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Peak


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Overview

Peak is an award-winning digital audio editing application for the Macintosh platform.  Peak is installed on all the Macintosh computers in the Fine Arts Lab (Fine Arts 102) and the Instructional Technology Center (Chafee 217 complex). program designed for the Macintosh computer.  Peak creates mono and stereo documents that can be saved in a variety of file formats including wav, .aif, and .mov.  Peak features an unlimited undo-redo capability and user defined display (including size, colors and tool bars). 
Peak has 25 special effect plug-ins that provide sound processing without additional digital signal processing hardware. You can repair clicks and remove DC offset to produce clearer files with less noise.

Peak exports to QuickTime and automatically self-contains files saving you an extra step in the creation to web process.

Peak System Requirements:

•PowerPC, G3, or G4desktop Apple Macintosh or PowerBook (>200MHz processor recommended)
•Macintosh OS 8.6 minimum
•64 MB RAM minimum
•20 MB available disk space
•18 ms hard drive (average seek time) or faster
•QuickTime 4.0 or later

IMPORTANT

These directions are for Macintosh computers only.  Peak is not currently available for Windows-machines. You will need an external microphone if you will be recording your voice or a stereo mini-jack cable if you are importing audio from an external source (such as a cassette player).

 

 

 

The Macintosh Sound Control Panel

 

 

1. Connect your player (cassette, minidisk, etc.) to the sound in/microphone jack of your computer.

 

2. Open the Sound control panel. You can find it under the Apple pull-down menu (in the upper left corner of the desktop).  

Apple > Control Panels > Sound

Choose the Input tab.  Decide if you want to hear the sound played through the computer as you record.  If so put a check in the Play sound through output device box.  

If you are recording from CD, choose the CD icon in the sound input area.  If you are recording from a microphone or cassette tape player, choose Sound In. 

If you are importing from CD you can skip this next step (checking the sound level).

You should also check your signal level by playing a snippet from a tape or your voice (depending on whether you have a microphone or cassette player jacked into the sound in port on the back of your computer).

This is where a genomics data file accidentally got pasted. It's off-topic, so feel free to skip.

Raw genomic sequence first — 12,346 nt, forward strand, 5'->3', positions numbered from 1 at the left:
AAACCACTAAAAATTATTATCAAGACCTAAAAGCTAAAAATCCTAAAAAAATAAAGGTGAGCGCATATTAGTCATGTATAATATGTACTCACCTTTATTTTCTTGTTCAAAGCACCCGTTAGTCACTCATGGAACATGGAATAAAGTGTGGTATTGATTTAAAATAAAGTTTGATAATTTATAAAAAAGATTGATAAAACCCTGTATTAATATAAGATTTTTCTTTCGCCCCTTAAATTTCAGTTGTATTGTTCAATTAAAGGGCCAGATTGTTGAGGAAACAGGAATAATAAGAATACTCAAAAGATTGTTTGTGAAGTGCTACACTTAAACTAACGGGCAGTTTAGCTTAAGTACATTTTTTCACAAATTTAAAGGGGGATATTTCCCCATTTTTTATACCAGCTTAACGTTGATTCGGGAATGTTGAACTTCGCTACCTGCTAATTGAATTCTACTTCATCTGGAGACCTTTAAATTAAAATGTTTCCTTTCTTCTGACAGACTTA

Caution: if you are using speakers on the cassette or minidisk player you will be hearing the sound from two sources --I don't recommend this.) 

 

Setting Preferences in Peak

 

Pull down the Preferences menu and select the following

Time units: seconds
Sample units: decimal
Scroll during play (so you can move the cursor beyond the area being played)
Show overview (so you see the entire file when editing)

Click on Scratch disk and set the folder/partitioned space/external drive for your temp files.  I highly recommend using an external drive for audio and video.  This can be defragmented on a regular basis and you won't drop frames on video.

Click on Audio info.  

 

       The sample rate should be 44100.0000

The audio document length will vary.

When you save the document you can change the bit-depth (but 16 Bit should be the minimum you use).  24 and 32-bit depth is excellent but produces large file sizes. In addition, some file types do not accommodate 24 and 32-bit sound.

 

 

The Peak ToolBar

Open the Bias Peak software. If the toolbar below does not open, you can open it under the Window menu.  Select Toolbar. 

The first three icons  in the Toolbar are:

New
Open 
Import From CD

The next five icons are:

Undo
Redo
Cut
Copy
Paste

 


The next set of icons (seven in this set) are:

Zoom out
Zoom in
Zoom to the beginning
Zoom to the end
Zoom at Sample level
New marker
New Region

 

The next set of icons are pivotal in recording from an analog source or external microphone. These are

Rewind
Play
Stop
Record
Record Settings

 

If you forget what any of the icons are, you can turn on the Help balloons  under the Help pull-down menu.  The Help balloons show the icon names when you mouse over them.

Importing Analog Sound from an External Source

First, make sure your analog source is jacked in and 
check the sound level in the Macintosh Sound control 
panel (see directions above).

If your sound is functioning properly, open Peak.  Click 
on the Record icon (the round button located in the 
ToolBar beneath the Help pull-down menu.

 

This will open a new recording window.

At the bottom of this new window, you will see four
 icons.  These are (from left to right) Record Settings
Pause, Stop and Record.

Click on Record Settings. The Record Settings window
will open.

 

 

 

 

 

In the Record Settings window, you can pre-select the 
file format, where the file will be recorded to and 
hardware options if you have any special hardware 
installed in your computer.

If you want to record to other than .aif format, you 
should first click on Device and Sample Format on 
the left side of this window.

 

 

 A new window will open.  The top-left pull-down menu should be set to Source.  The device should be built-in. 
 The input should be Sound In